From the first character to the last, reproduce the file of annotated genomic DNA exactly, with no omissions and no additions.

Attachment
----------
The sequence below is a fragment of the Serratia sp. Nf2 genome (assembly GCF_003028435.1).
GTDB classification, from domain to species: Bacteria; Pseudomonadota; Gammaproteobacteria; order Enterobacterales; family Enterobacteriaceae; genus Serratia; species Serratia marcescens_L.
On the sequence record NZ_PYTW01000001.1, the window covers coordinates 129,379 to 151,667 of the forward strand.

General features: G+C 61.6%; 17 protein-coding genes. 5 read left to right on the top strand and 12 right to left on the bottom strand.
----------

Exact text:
The sequence below is a fragment of the Serratia sp. Nf2 genome (assembly GCF_003028435.1).
GTDB classification, from domain to species: Bacteria; Pseudomonadota; Gammaproteobacteria; order Enterobacterales; family Enterobacteriaceae; genus Serratia; species Serratia marcescens_L.
On the sequence record NZ_PYTW01000001.1, the window covers coordinates 129,379 to 151,667 of the forward strand.

General features: G+C 61.6%; 17 protein-coding genes. 5 read left to right on the top strand and 12 right to left on the bottom strand.